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The Relevance of Our Mission

10.17.2016 | By:
The full text of President Frederick G. Slabach’s thought-provoking Opening Convocation address is available online.

This is a prepared text of the Opening Convocation address delivered by Texas Wesleyan University President Frederick G. Slabach on August 23, 2016.

At Texas Wesleyan University, all of our student life, academic and staff efforts are focused on accomplishing our core mission “to develop students to their full potential as individuals and as members of the world community,”[1] and are focused on our dedication to developing critical thinking and analytical reasoning skills in all of our students.[2]

I have been thinking a lot about our mission lately. Perhaps because the university family has experienced so much personal loss over the past few months – the recent death of long-serving Board of Trustees leader, Dan Boulware; the recent passing of our reference librarian, Kate Wiant; and I know that I am not alone in the loss of my father and younger brother – many of you have experienced significant loss in your families. But, perhaps because of that loss, I have been thinking more than usual about the purpose of life, about the purpose of our university – our mission; our Methodist heritage – and our connection to the world and the issues outside our campus. 

My faith tradition teaches that the purpose of life is to love, to learn and to serve.[3] And that is similar to our mission at Texas Wesleyan. 

The world community needs what we have to offer. The world community needs members who think critically and reason analytically and who have a passion, as John Wesley said to do “good of every possible sort and as far as is possible to all men.”[4] The world sorely needs more of our Wesleyan Do-Gooders.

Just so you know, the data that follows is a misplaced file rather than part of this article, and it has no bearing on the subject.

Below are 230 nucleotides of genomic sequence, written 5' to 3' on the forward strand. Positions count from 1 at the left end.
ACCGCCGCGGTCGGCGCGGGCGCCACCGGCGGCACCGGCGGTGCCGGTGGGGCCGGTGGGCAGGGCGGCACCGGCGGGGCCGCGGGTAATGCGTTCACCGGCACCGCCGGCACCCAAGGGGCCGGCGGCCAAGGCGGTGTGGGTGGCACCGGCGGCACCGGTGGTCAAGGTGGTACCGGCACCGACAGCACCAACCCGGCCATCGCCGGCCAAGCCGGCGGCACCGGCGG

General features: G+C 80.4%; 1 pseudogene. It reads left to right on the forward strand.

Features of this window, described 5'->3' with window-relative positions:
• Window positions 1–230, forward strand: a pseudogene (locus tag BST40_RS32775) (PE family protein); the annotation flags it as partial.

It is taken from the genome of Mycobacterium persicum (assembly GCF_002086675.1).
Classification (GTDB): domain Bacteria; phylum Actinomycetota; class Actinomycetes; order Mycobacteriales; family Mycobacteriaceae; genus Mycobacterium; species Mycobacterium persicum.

One of my favorite quotes is Martin Luther King’s version of abolitionist theologian Theodore Parker’s passage that “the arc of the moral universe is long, but it bends toward justice.”[5] I have always been impressed by the elegance of the imagery. My mind conjures up an eagle soaring steadily upward along a brilliant blue line then gliding gracefully toward the luminous horizon. The moral certainty – the inevitability – contained in the imagery is palpable. 

I have a confession to make. I no longer believe it is inevitable.

What an odd thing to say to faculty and staff who are dedicated to developing students to their full potential as individuals and as members of the world community; and to students who are committed and passionate about the future. But you are precisely the group that I must tell – you who spend your lives serving this public good. 

My reading of history and my own experience has convinced me that progress toward justice is neither elegant nor inevitable – merely possible.

We have seen the pendulum of justice swing back and forth from decade to decade and at times appear to swing in both directions at the same time.[6] The international spasm of cynicism and hate which has produced the effluvia of terrorism and violence and its backlash of excessive use of force, racism, misogyny, homophobia, and religious intolerance are only the most recent examples of this equivocation.

We have all been thinking about the recent shootings in Dallas[7] and Orlando.[8] I am sure each of you has particular images burned onto your memory that sum up the emotion of these tragedies. For me, they were the pictures of the African-American DART officer being hugged by a white medical professional at the hospital in Dallas,[9] and the gay male couple embracing outside the police station in Orlando.[10] Both couples embraced with all the love and hope and fear of the world in their eyes. When I saw the pictures of Orlando, I cried. And when I saw the pictures of Dallas, I cried again. I felt as if the winter ice was breaking up during the spring thaw.[11]